The reason for this is to protect utility workers from potential shock or electrocution who may be working on the lines to restore power. The only way to be able to run your home from solar when there is a power outage would be to have a battery backup system. Contact us today to learn more about battery backup system options and how to keep your lights on during an outage with solar energy.
The federal government allows you to claim a 26 percent tax credit off of your solar power system costs.
If you do not expect to owe enough in taxes this year to claim the full credit, you can roll over your federal solar tax credit to the following year. You should consult your tax accountant with any questions, although most online e-filing services allow you to easily record your system cost and claim the tax credit. You don’t need to provide any payment receipts or supporting documentation unless requested specifically by the IRS. IRS Form 5695, Residential Energy Credits, and instructions are located here.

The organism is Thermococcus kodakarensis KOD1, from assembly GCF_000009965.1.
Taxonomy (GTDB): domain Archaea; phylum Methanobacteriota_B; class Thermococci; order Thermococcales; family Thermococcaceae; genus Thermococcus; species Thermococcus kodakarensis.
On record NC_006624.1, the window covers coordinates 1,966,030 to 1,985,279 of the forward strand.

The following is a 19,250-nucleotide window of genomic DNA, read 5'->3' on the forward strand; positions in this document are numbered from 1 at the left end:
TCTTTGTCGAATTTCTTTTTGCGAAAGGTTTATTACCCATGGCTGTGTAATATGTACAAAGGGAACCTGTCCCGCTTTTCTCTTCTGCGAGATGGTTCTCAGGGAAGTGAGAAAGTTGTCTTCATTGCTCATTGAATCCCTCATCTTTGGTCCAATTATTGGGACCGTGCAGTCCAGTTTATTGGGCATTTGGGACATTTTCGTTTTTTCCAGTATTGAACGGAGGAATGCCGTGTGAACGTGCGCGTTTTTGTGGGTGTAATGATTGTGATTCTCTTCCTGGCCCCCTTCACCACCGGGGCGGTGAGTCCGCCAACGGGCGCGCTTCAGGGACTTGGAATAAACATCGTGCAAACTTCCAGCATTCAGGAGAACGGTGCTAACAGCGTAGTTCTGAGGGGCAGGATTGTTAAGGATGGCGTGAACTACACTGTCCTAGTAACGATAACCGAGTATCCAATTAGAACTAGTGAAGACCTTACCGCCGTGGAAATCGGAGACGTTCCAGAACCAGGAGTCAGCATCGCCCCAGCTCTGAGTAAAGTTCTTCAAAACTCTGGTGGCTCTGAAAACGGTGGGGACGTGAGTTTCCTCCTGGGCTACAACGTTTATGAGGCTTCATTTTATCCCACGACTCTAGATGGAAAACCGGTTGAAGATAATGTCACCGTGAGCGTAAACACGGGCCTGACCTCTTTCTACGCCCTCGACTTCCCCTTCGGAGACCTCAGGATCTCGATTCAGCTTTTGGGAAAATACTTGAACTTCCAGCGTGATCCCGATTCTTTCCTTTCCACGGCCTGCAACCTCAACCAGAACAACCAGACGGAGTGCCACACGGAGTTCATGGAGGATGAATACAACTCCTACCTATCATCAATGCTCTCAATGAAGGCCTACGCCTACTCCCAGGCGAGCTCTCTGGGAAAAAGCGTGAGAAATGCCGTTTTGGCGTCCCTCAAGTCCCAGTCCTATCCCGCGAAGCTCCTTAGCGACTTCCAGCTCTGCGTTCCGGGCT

After your system is installed, we notify your utility to install your production meter.
Every utility varies in the time it takes them to come to your home and install it. Wait times can vary from a few days to more than a month. Some utilities allow your system to be turned on before the production meter is in place, while other utilities will not. The utility does not usually communicate to us if the meter has been placed, and you will often hear our project team ask to let them know when it is installed.
Some utilities in Oregon do not require production meters. We will let you know if you will be getting one or not.
The nameplate rating of your system has to do with equipment that was tested in a controlled environment under standardized conditions.
Generally, your solar panels will produce no more than 80-90 percent of their rated output, even on their most productive days. Don’t worry, we’ve taken this into account! The production you are seeing today is different from the overall production that your system will produce throughout the year. Like any good solar installer, we include this variance in the design and estimation of the performance of your system.